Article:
BED blocking at QA Hospital more than halved this winter after a £600,000 boost into home care in Portsmouth.
Despite soaring admissions during the cold months only 231 bed days were lost to patients medically fit to go home in February, down from 583 in August the year before.
Preparations were made possible following an £800,000 grant to Portsmouth City Council that came as part of the government's autumn budget.
Around £200,000 was used to back-pay previous adult social care pressures, with the rest spent on getting patients home more quickly and enabling them to stay there.
This included providing reablement care at home as soon as patients left hospital, to bridge the 'dangerous period', as well as creating and improving packages of care for people.
Service manager for adult social care at the council, Andy Biddle, said: 'For people coming out of hospital it can be very confusing, very disorientating. They might have lost out on sleep due to all the noise and being woken up a lot. It might be difficult for them to return to normal home life.
'It's a dangerous period which can easily lead to them needing to go back into an institution.
'We call the support we give them reablement. It can help people maintain or improve their independence.'
A report on the council's winter pressure funding was heard at a health and wellbeing meeting today (March 19).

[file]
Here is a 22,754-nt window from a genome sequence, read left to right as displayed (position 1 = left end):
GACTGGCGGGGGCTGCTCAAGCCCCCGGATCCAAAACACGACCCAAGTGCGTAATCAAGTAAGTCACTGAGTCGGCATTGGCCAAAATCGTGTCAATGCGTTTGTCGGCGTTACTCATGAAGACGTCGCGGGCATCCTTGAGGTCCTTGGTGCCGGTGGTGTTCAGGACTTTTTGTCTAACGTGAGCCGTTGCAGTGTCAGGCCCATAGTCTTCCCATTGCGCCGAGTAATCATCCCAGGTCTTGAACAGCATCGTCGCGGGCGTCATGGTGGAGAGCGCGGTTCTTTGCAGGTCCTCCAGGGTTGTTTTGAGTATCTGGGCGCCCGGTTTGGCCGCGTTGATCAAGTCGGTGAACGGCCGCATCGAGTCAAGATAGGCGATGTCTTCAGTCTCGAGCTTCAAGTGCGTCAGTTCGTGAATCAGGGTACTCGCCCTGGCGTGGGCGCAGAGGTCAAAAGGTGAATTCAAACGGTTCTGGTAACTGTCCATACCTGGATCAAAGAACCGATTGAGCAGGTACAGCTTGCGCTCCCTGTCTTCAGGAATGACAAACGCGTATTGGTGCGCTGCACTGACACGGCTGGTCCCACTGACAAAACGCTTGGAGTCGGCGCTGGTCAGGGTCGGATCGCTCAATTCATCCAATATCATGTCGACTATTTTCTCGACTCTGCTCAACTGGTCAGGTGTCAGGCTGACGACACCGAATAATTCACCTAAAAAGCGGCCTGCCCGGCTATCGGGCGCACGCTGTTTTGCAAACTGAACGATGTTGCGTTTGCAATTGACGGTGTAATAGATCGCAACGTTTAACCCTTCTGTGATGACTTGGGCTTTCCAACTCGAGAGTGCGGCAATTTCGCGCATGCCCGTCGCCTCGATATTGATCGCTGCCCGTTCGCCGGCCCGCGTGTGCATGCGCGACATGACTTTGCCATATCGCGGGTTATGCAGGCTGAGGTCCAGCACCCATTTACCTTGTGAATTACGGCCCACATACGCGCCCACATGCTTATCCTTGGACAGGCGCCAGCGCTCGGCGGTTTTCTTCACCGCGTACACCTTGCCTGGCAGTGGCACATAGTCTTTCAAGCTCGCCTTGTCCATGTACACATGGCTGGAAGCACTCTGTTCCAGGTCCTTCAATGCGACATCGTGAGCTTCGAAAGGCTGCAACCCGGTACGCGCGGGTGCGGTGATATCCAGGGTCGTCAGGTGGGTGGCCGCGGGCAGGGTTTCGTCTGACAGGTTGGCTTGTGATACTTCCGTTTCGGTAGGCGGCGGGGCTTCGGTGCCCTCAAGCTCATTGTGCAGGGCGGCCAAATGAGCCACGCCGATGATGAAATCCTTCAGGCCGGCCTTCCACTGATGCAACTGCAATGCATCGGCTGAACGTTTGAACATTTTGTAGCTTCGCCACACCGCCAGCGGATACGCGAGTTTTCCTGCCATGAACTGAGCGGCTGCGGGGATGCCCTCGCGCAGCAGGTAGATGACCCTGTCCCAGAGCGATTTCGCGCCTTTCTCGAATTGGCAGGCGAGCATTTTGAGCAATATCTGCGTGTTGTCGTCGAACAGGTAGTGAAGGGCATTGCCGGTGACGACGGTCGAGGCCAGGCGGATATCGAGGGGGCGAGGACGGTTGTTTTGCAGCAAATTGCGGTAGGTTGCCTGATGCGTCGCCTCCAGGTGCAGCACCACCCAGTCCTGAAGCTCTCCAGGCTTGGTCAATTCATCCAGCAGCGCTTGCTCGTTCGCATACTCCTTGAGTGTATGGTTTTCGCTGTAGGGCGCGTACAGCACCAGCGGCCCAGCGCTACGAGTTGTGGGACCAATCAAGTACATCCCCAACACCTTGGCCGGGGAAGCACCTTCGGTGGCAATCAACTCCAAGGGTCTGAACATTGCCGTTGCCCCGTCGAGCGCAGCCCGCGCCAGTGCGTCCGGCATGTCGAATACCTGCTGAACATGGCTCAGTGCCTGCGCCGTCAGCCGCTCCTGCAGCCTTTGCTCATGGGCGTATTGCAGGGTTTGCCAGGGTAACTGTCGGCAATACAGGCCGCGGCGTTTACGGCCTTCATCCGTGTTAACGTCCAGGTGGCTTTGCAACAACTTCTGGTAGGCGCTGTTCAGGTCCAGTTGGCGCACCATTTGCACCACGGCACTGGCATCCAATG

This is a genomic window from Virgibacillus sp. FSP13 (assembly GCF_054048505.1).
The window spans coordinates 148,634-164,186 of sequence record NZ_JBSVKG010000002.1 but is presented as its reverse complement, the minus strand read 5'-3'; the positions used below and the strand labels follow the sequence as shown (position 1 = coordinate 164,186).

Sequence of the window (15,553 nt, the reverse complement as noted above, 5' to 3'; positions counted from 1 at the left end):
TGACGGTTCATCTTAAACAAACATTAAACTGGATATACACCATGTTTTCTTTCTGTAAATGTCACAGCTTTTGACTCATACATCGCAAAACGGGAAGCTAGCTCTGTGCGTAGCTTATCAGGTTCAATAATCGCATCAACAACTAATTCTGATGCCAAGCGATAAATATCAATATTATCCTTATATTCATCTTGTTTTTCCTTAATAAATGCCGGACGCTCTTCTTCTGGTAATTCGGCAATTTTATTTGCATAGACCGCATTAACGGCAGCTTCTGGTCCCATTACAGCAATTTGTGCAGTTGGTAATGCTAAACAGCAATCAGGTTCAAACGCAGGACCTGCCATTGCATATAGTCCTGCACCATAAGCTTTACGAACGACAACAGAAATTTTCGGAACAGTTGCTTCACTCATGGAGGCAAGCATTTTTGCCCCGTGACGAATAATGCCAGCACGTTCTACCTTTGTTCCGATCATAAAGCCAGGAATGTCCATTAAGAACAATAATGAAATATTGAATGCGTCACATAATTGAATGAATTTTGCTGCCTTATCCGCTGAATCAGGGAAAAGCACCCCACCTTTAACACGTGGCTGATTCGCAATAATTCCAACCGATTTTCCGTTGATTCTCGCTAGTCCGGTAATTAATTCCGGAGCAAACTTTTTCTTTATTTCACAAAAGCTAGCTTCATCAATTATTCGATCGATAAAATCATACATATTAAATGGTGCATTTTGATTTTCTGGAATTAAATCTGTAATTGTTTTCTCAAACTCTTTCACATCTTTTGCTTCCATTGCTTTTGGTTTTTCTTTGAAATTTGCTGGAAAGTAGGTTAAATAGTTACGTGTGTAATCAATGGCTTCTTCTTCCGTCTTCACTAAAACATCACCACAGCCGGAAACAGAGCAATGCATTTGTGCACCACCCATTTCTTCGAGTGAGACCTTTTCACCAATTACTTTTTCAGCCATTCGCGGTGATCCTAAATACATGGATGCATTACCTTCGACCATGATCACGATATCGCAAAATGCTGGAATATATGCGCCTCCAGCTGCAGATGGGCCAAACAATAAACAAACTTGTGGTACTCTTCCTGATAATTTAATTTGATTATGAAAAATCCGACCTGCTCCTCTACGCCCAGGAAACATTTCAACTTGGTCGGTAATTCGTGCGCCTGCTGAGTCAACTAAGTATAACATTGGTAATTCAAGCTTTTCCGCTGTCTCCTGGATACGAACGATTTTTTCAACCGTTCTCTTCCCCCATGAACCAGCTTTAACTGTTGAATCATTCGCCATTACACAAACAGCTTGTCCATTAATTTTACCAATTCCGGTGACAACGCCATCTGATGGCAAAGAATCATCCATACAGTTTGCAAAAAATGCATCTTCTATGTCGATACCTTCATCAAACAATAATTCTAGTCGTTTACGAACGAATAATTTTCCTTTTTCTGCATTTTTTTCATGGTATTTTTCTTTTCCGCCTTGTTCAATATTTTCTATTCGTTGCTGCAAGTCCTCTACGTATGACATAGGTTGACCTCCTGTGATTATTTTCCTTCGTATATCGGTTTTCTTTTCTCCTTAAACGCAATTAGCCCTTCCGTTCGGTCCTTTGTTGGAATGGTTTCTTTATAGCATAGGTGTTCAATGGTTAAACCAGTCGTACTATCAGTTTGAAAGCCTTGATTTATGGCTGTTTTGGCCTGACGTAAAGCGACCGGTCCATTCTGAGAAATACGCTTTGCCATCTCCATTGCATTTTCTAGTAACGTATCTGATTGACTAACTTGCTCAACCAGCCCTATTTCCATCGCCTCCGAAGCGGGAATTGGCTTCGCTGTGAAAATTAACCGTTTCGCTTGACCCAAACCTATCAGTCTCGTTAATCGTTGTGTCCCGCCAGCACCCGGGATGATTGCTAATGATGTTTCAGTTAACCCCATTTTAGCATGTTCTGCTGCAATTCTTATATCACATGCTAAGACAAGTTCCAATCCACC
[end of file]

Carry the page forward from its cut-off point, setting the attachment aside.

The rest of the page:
Cabinet member for health and wellbeing, Councillor Matthew Winnington, was buoyed by the results of the cash. 'This is very encouraging,' he said.
'It shows that our investment works, and is worth doing. It is really good to hear about how we are considering what the best practice is for adult social care.'
Plans are now in place to keep the pressure schemes going beyond March 31 when the grant will be spent. However, this is dependent on if government will repeat the funding again this autumn.
Chief operating officer of the Portsmouth Clinical Commissioning Group (CCG) Innes Richens said: 'We want to keep this going so we are not stopping and starting the support for people.
'At the moment we are checking that everything we did this winter did what we thought it would, as there is no point in spending public money if it's not as effective as it could be.'
He added: 'Government has said it will give us the grant again so I don't think it will go back on that but if it does it means there will be a future overspend in adult social care.'
The number of patients in QA who were fit for discharge did not change as dramatically as the days lost, with 51 in August compared to 41 in February.
This was due to 'unprecendented' demand on QA, as previously reported in The News, but the decrease in days lost meant that patients were able to go home more quickly.